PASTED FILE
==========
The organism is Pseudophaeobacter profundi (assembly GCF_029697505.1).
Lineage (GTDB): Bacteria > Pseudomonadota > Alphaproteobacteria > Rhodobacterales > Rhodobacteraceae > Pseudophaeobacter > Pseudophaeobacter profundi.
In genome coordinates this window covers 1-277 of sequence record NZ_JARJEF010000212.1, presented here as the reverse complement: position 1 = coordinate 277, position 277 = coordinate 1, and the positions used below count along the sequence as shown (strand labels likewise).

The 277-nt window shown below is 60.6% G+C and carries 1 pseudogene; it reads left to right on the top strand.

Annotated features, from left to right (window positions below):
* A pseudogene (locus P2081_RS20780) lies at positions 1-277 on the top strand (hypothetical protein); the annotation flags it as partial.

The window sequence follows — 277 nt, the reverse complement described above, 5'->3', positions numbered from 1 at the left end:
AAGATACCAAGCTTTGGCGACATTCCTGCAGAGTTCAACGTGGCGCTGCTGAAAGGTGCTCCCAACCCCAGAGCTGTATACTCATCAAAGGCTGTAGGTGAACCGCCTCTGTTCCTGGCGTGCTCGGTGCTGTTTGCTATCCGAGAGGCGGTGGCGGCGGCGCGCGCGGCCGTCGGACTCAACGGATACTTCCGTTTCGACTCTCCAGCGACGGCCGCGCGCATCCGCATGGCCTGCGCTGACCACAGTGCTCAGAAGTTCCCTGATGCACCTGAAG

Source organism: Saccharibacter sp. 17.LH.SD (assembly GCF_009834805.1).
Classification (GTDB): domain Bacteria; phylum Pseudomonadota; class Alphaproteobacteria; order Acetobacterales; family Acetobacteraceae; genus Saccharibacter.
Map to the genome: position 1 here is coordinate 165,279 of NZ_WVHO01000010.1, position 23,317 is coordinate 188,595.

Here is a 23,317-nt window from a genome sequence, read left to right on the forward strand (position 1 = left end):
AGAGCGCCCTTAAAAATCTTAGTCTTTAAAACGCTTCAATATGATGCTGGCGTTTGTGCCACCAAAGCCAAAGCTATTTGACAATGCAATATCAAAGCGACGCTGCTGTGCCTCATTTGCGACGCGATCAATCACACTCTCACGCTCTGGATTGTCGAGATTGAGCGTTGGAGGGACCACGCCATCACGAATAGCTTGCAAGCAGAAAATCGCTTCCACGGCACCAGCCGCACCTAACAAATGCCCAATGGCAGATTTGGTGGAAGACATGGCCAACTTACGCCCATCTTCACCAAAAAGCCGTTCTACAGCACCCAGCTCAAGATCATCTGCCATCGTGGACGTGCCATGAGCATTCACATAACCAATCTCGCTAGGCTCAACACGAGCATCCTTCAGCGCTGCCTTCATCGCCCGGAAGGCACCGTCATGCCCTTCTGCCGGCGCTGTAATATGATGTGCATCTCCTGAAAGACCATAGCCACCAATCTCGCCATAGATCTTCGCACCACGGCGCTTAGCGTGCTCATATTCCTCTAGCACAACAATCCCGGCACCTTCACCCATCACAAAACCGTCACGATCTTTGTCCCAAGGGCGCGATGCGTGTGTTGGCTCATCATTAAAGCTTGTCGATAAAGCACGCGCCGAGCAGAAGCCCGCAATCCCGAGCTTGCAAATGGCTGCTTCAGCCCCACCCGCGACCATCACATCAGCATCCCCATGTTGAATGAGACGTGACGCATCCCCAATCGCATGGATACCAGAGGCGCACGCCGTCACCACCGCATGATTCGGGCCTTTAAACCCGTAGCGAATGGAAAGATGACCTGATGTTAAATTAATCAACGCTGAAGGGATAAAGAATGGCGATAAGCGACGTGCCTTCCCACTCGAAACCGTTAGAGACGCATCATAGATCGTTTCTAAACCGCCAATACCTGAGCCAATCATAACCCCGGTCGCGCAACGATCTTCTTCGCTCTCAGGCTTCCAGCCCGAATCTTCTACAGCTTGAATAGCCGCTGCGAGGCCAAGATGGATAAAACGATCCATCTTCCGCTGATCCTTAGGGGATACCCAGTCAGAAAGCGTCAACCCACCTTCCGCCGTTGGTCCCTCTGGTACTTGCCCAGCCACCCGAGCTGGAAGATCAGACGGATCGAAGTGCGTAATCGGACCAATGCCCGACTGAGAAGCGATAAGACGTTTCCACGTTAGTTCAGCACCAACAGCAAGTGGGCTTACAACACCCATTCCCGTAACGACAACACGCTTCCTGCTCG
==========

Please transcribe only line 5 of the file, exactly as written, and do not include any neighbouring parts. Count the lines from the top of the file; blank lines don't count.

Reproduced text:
Annotated features, from left to right (window positions below):